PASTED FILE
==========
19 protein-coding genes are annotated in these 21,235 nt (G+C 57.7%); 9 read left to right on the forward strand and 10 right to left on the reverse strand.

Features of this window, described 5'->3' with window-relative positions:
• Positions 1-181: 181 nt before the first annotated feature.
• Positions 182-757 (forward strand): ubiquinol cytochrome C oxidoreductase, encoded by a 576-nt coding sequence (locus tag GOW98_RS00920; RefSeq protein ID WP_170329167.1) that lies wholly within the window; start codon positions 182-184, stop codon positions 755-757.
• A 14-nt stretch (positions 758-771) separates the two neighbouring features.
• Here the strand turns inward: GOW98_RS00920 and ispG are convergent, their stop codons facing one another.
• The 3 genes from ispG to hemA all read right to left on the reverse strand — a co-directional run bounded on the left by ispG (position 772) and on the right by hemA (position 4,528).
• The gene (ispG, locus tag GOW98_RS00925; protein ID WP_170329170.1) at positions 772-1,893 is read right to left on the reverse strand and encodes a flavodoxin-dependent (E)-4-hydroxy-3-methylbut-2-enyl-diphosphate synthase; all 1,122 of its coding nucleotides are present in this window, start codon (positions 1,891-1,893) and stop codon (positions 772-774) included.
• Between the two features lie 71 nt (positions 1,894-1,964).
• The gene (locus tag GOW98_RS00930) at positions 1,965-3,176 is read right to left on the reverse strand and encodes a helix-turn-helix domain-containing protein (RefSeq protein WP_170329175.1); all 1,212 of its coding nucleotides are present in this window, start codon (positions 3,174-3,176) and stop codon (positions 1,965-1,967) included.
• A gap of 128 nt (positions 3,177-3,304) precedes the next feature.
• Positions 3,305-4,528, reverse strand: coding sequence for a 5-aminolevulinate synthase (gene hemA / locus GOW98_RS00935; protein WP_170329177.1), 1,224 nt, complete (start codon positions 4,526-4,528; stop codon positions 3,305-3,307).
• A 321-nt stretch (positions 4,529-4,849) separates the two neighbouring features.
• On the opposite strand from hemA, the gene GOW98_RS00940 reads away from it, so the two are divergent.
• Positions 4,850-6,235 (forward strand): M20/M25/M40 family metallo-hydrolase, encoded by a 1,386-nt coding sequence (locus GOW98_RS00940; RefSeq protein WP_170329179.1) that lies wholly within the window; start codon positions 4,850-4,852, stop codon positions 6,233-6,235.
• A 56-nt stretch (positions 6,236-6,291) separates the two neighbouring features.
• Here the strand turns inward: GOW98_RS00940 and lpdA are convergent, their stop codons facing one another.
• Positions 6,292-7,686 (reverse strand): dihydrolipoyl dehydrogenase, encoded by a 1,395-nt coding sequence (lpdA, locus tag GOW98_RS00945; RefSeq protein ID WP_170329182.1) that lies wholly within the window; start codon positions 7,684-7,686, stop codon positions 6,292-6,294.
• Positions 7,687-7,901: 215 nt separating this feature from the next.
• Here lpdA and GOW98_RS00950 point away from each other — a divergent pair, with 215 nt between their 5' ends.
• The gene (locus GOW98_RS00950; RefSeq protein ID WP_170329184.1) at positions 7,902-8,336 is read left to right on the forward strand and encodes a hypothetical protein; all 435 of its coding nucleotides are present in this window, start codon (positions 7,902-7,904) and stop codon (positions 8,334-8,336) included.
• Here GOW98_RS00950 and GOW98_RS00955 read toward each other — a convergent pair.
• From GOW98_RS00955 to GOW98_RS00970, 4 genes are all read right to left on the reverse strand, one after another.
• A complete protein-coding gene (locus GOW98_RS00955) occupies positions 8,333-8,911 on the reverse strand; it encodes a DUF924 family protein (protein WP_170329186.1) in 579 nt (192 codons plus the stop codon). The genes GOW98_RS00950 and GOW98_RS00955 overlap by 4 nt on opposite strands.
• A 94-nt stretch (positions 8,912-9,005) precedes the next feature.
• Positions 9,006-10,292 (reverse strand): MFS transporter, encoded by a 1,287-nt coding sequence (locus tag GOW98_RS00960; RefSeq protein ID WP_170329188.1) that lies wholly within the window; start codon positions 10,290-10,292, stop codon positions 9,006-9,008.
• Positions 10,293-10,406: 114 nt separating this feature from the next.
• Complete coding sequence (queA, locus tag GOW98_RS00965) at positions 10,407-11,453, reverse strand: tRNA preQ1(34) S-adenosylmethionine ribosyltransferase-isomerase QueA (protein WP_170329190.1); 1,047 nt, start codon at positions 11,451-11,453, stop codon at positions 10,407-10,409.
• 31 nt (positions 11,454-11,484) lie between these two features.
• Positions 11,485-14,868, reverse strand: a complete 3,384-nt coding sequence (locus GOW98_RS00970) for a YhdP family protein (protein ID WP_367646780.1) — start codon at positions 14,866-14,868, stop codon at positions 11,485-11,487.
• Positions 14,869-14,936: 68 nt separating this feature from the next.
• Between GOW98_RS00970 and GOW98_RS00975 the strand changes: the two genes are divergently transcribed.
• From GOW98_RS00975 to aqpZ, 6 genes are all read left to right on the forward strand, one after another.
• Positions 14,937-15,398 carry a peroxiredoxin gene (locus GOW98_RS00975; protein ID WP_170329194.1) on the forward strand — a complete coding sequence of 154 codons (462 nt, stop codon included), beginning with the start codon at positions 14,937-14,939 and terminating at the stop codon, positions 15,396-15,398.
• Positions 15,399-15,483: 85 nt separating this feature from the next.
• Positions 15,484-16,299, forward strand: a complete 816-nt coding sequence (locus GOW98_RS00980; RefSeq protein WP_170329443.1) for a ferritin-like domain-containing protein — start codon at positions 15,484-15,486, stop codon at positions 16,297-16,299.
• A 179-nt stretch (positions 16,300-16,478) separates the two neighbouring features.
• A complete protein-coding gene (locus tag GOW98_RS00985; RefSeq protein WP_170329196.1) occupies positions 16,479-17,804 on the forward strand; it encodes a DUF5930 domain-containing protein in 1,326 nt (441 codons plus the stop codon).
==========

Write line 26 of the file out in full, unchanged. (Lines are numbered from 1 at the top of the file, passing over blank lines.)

• Positions 9,006-10,292 (reverse strand): MFS transporter, encoded by a 1,287-nt coding sequence (locus tag GOW98_RS00960; RefSeq protein ID WP_170329188.1) that lies wholly within the window; start codon positions 10,290-10,292, stop codon positions 9,006-9,008.